Event Modeling

Our methodology for going from requirements to application are based on the outcomes of event storming during the process of event modeling. Think of event storming as a series of brain storming sessions to help draw out and identify the events and other important components and operations of the system.

During event storming, we will model concepts such as Events, Commands, Queries, Aggregates, and Sagas. Using the Axon Framework design and architecture allows us to drive design in a direction to simplify implementation on top of the platform.

Event Modeling helps to create a transparent system for all departments in a business to be able to view how the system is going to work and what can be easily changed. It helps provide a simple solution to designing and evolving complex systems, and I highly recommend it. Once the design is completed, translating the model into code becomes easily manageable.

Prescriptive Methodology

We closely follow the 7 Step Workshop format outlined by Axon. The following is a high level overview.


  • In this section the user is given the ability to affect/change the system.


  • What events were (notice that events are always in past tense) stored in the system as we move forward in time.


  • The information needs to be available to the user (dates for a lesson are available on the calendar for a student to book them).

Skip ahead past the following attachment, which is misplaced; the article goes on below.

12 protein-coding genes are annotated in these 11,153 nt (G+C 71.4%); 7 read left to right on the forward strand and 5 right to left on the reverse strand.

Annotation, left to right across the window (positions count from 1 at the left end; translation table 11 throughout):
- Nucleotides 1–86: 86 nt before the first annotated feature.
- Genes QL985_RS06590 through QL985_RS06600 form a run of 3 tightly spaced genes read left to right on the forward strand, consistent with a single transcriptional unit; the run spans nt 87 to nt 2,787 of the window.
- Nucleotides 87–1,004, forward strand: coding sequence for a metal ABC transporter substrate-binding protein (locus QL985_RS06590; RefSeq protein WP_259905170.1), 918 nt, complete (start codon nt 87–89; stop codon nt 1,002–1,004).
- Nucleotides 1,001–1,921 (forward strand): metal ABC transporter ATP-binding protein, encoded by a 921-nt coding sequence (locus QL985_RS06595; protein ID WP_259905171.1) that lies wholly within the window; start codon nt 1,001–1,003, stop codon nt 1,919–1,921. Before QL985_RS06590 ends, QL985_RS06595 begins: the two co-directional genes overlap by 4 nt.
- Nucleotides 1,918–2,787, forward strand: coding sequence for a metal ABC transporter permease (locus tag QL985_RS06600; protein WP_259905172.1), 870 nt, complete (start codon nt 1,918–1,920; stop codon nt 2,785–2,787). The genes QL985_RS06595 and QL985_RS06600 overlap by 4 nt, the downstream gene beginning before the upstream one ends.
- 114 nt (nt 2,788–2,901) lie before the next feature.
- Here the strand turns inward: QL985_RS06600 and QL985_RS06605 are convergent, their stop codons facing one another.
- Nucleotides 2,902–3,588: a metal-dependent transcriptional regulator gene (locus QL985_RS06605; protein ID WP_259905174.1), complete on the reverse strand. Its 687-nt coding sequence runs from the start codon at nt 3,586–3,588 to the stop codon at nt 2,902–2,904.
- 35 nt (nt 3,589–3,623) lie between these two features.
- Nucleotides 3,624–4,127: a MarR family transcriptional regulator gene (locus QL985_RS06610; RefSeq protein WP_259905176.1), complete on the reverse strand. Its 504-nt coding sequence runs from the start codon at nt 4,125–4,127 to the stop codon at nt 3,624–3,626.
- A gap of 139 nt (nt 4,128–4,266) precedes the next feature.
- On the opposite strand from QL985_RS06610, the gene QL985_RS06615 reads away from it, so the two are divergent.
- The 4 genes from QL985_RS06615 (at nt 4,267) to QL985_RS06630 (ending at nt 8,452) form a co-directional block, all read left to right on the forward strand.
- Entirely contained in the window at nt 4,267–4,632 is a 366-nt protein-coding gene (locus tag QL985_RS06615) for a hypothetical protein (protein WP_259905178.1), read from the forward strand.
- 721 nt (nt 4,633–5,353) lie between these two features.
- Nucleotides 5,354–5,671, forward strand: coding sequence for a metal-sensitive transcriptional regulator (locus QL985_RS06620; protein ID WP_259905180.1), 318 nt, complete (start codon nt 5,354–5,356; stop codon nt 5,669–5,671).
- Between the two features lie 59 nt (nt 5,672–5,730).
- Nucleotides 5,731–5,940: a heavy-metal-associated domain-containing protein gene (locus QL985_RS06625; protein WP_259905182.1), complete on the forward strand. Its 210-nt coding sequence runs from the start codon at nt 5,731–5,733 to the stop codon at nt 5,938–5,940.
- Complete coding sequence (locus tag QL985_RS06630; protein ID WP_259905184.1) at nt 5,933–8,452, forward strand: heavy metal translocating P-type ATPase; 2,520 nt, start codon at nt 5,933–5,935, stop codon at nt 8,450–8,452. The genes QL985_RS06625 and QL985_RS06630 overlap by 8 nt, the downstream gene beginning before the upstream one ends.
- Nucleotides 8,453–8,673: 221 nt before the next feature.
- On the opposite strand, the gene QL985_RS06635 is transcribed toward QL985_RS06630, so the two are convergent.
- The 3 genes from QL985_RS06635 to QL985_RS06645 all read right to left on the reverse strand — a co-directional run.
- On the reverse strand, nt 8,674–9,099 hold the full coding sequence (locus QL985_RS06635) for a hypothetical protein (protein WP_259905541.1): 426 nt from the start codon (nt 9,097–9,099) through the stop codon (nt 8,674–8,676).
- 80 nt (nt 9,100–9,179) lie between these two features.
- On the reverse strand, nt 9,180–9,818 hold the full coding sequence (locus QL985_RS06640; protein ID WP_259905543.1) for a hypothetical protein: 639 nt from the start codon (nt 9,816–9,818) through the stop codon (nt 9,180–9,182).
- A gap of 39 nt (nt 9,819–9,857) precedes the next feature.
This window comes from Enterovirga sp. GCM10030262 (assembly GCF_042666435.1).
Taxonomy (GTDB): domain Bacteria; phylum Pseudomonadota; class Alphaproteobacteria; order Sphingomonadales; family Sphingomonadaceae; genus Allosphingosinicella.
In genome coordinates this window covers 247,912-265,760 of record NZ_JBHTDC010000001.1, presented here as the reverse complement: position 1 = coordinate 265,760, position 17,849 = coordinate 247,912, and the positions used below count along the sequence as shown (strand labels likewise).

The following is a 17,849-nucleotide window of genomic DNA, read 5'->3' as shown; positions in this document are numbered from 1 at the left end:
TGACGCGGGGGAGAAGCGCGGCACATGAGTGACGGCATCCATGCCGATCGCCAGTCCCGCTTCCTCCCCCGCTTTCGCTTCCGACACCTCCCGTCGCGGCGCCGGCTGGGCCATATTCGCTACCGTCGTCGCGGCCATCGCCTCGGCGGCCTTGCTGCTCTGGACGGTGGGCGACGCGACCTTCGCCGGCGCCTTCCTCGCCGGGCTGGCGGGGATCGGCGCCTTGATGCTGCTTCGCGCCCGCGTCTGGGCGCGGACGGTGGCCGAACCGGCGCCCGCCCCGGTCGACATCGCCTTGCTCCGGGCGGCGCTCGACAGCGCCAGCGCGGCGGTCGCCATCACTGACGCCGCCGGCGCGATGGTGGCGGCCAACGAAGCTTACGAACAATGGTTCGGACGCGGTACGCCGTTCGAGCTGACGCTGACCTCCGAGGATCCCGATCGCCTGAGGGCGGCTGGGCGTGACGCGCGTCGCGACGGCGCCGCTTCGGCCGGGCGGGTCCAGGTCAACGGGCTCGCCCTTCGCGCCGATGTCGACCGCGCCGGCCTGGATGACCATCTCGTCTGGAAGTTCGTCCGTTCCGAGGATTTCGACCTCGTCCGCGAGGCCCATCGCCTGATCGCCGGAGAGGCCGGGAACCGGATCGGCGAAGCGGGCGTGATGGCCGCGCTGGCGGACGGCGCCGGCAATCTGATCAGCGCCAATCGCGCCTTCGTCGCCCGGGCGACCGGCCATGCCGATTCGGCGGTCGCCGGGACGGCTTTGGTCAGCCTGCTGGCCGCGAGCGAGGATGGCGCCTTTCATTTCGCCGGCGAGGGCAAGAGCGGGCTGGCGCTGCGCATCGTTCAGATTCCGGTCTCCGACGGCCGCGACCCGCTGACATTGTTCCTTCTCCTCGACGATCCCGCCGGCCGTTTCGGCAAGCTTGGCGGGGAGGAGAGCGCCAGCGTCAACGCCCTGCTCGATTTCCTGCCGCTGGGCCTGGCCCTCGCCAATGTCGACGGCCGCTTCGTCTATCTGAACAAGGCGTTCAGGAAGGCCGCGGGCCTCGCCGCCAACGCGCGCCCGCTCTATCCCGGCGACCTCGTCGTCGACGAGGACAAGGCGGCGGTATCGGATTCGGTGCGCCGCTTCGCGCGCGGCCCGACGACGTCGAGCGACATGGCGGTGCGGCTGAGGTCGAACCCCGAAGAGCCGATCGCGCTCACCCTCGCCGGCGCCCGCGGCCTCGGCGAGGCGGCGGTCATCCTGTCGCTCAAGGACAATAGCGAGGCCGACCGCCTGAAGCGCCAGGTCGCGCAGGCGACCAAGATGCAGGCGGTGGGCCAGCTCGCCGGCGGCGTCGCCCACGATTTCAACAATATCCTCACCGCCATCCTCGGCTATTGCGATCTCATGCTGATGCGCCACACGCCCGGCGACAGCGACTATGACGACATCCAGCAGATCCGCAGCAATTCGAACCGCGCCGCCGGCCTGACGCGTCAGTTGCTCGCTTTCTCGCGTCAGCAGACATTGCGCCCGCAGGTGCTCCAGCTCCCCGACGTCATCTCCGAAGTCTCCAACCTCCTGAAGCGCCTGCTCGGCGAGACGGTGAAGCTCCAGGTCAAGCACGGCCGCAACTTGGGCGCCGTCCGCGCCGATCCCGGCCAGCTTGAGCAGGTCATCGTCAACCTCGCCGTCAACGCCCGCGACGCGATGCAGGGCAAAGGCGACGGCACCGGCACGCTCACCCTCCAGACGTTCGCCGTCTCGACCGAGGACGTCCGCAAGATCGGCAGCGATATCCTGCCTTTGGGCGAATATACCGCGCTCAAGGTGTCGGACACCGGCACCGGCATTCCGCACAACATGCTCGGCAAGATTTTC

• They can also be retrieved at a later date.


  • This is the visual part of the ‘story-telling’ or the visual of the web page. This part comes at the top of the model.
  • The swim-lanes show different people who are interacting with our system.
  • At this point we have enough information to work on the UI/UX part.

1. Brainstorming

Only state changing events need to be specified using past tense wording

2. The Plot

  • The story line (Events)
  • The concept of TIME is introduced in this step and the events are carefully planned based on the timeline.

3. Storyboard

  • Wireframe (the second moving part) is shown from the user’s perspective on the system that represents the source and destination of the information
  • UI: Wireframes are usually put on top of the blue print

4. Identify Input (Commands)

  • Command is the intent to change the state of a system
  • The transactions are both on the business and technical sides

5. Identify Output (Views or Read-Models)

  • Access to information or data is key
  • We want to know if a payment went through on a certain pay period
  • As stated above, views are passive, and they cannot change the event after it’s been stored in the system

6. Organizing events into swimlanes

  • Allow a system/app to exist as a set of autonomous parts that can be owned and managed by different teams.

7. Elaborate on scenarios

  • Given-When-Then or Given-Then allows for rapid review by various representatives - GIVEN events = current state - WHEN new COMMANDS = new intent - THEN new events are published